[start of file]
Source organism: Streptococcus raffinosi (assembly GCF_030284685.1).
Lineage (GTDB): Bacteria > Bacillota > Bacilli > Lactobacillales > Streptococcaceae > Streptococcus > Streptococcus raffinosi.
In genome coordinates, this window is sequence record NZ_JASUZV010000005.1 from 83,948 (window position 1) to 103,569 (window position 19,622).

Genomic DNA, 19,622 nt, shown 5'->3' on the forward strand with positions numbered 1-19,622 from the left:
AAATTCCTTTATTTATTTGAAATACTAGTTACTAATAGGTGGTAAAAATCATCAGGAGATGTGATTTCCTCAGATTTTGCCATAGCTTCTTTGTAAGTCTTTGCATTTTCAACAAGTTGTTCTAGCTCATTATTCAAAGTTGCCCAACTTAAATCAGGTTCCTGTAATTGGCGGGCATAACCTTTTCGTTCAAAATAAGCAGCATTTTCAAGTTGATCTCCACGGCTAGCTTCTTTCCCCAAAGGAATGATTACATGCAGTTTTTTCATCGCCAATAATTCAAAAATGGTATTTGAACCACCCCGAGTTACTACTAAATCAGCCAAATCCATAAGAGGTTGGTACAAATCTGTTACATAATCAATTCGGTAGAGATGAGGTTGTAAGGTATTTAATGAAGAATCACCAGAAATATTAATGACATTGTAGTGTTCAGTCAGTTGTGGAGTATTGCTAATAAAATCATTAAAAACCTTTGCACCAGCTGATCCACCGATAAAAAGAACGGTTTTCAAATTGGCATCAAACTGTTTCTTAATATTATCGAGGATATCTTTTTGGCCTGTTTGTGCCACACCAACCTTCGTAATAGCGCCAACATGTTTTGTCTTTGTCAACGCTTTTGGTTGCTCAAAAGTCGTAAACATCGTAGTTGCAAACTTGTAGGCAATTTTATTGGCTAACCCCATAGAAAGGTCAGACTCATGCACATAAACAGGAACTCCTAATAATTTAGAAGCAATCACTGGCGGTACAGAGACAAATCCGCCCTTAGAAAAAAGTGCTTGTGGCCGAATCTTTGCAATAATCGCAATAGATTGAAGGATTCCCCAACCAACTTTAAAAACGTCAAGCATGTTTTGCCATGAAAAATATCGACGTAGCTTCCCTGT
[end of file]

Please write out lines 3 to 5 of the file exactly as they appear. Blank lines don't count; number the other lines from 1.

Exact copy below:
In genome coordinates, this window is sequence record NZ_JASUZV010000005.1 from 83,948 (window position 1) to 103,569 (window position 19,622).

Genomic DNA, 19,622 nt, shown 5'->3' on the forward strand with positions numbered 1-19,622 from the left:
AAATTCCTTTATTTATTTGAAATACTAGTTACTAATAGGTGGTAAAAATCATCAGGAGATGTGATTTCCTCAGATTTTGCCATAGCTTCTTTGTAAGTCTTTGCATTTTCAACAAGTTGTTCTAGCTCATTATTCAAAGTTGCCCAACTTAAATCAGGTTCCTGTAATTGGCGGGCATAACCTTTTCGTTCAAAATAAGCAGCATTTTCAAGTTGATCTCCACGGCTAGCTTCTTTCCCCAAAGGAATGATTACATGCAGTTTTTTCATCGCCAATAATTCAAAAATGGTATTTGAACCACCCCGAGTTACTACTAAATCAGCCAAATCCATAAGAGGTTGGTACAAATCTGTTACATAATCAATTCGGTAGAGATGAGGTTGTAAGGTATTTAATGAAGAATCACCAGAAATATTAATGACATTGTAGTGTTCAGTCAGTTGTGGAGTATTGCTAATAAAATCATTAAAAACCTTTGCACCAGCTGATCCACCGATAAAAAGAACGGTTTTCAAATTGGCATCAAACTGTTTCTTAATATTATCGAGGATATCTTTTTGGCCTGTTTGTGCCACACCAACCTTCGTAATAGCGCCAACATGTTTTGTCTTTGTCAACGCTTTTGGTTGCTCAAAAGTCGTAAACATCGTAGTTGCAAACTTGTAGGCAATTTTATTGGCTAACCCCATAGAAAGGTCAGACTCATGCACATAAACAGGAACTCCTAATAATTTAGAAGCAATCACTGGCGGTACAGAGACAAATCCGCCCTTAGAAAAAAGTGCTTGTGGCCGAATCTTTGCAATAATCGCAATAGATTGAAGGATTCCCCAACCAACTTTAAAAACGTCAAGCATGTTTTGCCATGAAAAATATCGACGTAGCTTCCCTGT